About 50 million people around the world livewith Alzheimer's disease. And as the population ages in many countries, the numbers suffering from this disease are steadily growing. We know that Alzheimer's is caused by problems in the brain. Cells begin to lose their functions and eventually die, which leads to memory loss, decreased cognitive abilities and even serious changes in personality. Certain areas of the brain also narrow during the process of atrophy, which leads to a significant loss in brain volume. But what exactly is going on in the brain?
The main way the disease spreadsthrough a violation of the connection between neurons, especially cells that process and transmit electrical and chemical bonds between brain regions. This leads to the death of brain cells and, as we think, to the accumulation of two types of protein, amyloid and tau. The exact interaction between the two proteins is largely unknown, but amyloid accumulates in sticky clusters known as amyloid beta plaques, while tau accumulates inside dying cells known as neurofibrillary tangles.
One of the difficulties in diagnosing a diseaseAlzheimer's is that we do not have a reliable and accurate way to measure these protein accumulations in the early stages of the disease. In fact, we cannot definitively diagnose Alzheimer's disease until the patient dies by examining the actual brain tissue.
Another problem is thatamyloid beta plaques can also be found in the brains of healthy patients. This suggests that the presence of amyloid and tau proteins cannot explain the entire history of this disease.
Later studies show thatchronic inflammation may play a role. Inflammation is part of the body’s system of protection against disease, which manifests itself when white blood cells secrete chemicals to protect the body from foreign substances. But over a sufficiently long period of time, it can also cause damage.
Long-term tissue damage in the braininflammation can be caused by the accumulation of cells known as microglia. In a healthy brain, these cells absorb and destroy waste and toxins. But in patients with Alzheimer's, microglia cannot clear this garbage, including toxic tangles of tau or amyloid plaques. The body activates more microglia in an attempt to clear this debris, which in turn leads to inflammation. Long-term or chronic inflammation gradually damages brain cells and ultimately leads to their death.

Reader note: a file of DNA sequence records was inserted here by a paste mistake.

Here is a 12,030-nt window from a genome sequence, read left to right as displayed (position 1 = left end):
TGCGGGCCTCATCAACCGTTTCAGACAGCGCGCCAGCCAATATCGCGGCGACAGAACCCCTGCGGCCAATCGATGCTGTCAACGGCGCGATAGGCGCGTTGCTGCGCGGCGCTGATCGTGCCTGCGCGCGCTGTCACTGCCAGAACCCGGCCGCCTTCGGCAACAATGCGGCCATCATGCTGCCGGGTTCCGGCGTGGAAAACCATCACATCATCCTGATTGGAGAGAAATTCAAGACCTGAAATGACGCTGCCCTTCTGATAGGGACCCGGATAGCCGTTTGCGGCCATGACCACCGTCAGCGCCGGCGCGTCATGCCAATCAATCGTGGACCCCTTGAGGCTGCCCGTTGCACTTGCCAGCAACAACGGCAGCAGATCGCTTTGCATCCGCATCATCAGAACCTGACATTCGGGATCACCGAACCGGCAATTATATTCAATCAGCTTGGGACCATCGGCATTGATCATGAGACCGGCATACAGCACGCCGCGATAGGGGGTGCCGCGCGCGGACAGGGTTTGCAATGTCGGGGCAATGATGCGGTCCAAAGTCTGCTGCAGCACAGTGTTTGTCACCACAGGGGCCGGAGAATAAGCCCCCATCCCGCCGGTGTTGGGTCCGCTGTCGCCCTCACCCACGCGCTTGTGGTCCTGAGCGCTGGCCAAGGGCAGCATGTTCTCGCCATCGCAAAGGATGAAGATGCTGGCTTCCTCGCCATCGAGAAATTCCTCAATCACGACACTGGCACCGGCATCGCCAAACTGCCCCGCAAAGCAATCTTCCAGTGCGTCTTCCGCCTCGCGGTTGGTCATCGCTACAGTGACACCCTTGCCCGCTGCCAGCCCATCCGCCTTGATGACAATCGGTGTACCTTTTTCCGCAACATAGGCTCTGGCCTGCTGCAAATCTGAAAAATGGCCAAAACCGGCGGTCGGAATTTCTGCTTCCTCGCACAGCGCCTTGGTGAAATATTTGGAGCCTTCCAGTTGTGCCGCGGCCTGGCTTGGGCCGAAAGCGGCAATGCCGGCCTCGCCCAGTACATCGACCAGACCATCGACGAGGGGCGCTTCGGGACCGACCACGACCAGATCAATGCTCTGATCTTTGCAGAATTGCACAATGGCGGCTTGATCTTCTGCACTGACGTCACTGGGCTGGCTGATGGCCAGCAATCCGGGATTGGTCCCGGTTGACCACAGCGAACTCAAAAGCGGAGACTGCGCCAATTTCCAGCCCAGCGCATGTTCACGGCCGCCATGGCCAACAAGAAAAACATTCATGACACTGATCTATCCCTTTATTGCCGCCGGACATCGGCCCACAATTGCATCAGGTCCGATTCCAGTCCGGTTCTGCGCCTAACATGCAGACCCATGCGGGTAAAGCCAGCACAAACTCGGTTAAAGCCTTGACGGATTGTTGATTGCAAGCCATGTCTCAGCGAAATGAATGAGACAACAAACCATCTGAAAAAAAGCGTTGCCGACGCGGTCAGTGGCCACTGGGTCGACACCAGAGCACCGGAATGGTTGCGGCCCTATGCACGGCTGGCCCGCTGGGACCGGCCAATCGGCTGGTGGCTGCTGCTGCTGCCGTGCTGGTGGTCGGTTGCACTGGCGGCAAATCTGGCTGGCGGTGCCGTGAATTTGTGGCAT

Recently, scientists have identified a gene calledTREM2, which may be responsible for this problem. Typically, TREM2 directs microglia to cleanse amyloid beta plaques in the brain and helps fight inflammation in the brain. But scientists found that the brains of patients whose TREM2 gene does not work correctly accumulate amyloid beta plaques between neurons.
Many Alzheimer's patients also experienceheart and circulatory problems. Amyloid beta deposits in the arteries of the brain, atherosclerosis (hardening of the arteries), and microstrokes can also play a role.
Vascular problems can further reduceblood flow in the brain and break down the blood-brain barrier, a structure that is important for removing toxic waste from the brain. It can also prevent the brain from absorbing all the necessary glucose - some studies have suggested that this can happen before toxic proteins associated with Alzheimer's disease appear in the brain.
Scientists are penetrating deeper into the brain, in particular inexact connections between neurons, known as synapses. A recent study published in Nature describes a process in cells that can help break down these synaptic connections between neurons. The findings show that it can occur when a specific synaptic protein (known as RBFOX1) is missing.
Thanks to this kind of research, nowMany new drugs have appeared that are being tested and developed to eliminate one or more changes in the brain that occur in Alzheimer's disease. Many researchers believe that a more personalized approach to Alzheimer's patients is the future.